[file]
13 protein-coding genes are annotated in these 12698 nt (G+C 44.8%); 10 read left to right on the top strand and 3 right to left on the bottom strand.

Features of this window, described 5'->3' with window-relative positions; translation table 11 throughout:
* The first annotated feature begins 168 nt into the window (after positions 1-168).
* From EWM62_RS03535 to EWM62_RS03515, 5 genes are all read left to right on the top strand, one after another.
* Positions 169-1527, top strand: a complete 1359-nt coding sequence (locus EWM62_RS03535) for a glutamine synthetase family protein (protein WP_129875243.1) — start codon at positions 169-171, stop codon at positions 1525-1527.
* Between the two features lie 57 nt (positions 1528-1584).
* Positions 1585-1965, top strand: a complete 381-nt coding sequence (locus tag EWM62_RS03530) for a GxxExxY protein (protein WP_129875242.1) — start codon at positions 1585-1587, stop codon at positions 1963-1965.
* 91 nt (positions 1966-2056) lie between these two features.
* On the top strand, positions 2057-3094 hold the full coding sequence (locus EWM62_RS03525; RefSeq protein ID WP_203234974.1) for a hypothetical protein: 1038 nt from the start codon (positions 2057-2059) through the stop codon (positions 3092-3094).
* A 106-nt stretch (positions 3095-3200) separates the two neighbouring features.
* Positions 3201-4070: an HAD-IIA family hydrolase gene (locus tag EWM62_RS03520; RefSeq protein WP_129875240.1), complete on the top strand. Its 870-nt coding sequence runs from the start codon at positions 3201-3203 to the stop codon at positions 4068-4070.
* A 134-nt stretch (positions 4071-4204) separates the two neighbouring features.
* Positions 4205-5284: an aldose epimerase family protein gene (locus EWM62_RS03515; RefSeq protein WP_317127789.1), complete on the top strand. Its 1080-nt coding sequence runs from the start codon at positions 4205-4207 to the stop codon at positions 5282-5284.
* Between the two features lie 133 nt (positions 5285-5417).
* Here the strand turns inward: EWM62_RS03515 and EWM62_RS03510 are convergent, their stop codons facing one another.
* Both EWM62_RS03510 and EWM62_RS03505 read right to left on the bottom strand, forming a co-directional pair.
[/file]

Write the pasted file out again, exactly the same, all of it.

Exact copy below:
13 protein-coding genes are annotated in these 12698 nt (G+C 44.8%); 10 read left to right on the top strand and 3 right to left on the bottom strand.

Features of this window, described 5'->3' with window-relative positions; translation table 11 throughout:
* The first annotated feature begins 168 nt into the window (after positions 1-168).
* From EWM62_RS03535 to EWM62_RS03515, 5 genes are all read left to right on the top strand, one after another.
* Positions 169-1527, top strand: a complete 1359-nt coding sequence (locus EWM62_RS03535) for a glutamine synthetase family protein (protein WP_129875243.1) — start codon at positions 169-171, stop codon at positions 1525-1527.
* Between the two features lie 57 nt (positions 1528-1584).
* Positions 1585-1965, top strand: a complete 381-nt coding sequence (locus tag EWM62_RS03530) for a GxxExxY protein (protein WP_129875242.1) — start codon at positions 1585-1587, stop codon at positions 1963-1965.
* 91 nt (positions 1966-2056) lie between these two features.
* On the top strand, positions 2057-3094 hold the full coding sequence (locus EWM62_RS03525; RefSeq protein ID WP_203234974.1) for a hypothetical protein: 1038 nt from the start codon (positions 2057-2059) through the stop codon (positions 3092-3094).
* A 106-nt stretch (positions 3095-3200) separates the two neighbouring features.
* Positions 3201-4070: an HAD-IIA family hydrolase gene (locus tag EWM62_RS03520; RefSeq protein WP_129875240.1), complete on the top strand. Its 870-nt coding sequence runs from the start codon at positions 3201-3203 to the stop codon at positions 4068-4070.
* A 134-nt stretch (positions 4071-4204) separates the two neighbouring features.
* Positions 4205-5284: an aldose epimerase family protein gene (locus EWM62_RS03515; RefSeq protein WP_317127789.1), complete on the top strand. Its 1080-nt coding sequence runs from the start codon at positions 4205-4207 to the stop codon at positions 5282-5284.
* Between the two features lie 133 nt (positions 5285-5417).
* Here the strand turns inward: EWM62_RS03515 and EWM62_RS03510 are convergent, their stop codons facing one another.
* Both EWM62_RS03510 and EWM62_RS03505 read right to left on the bottom strand, forming a co-directional pair.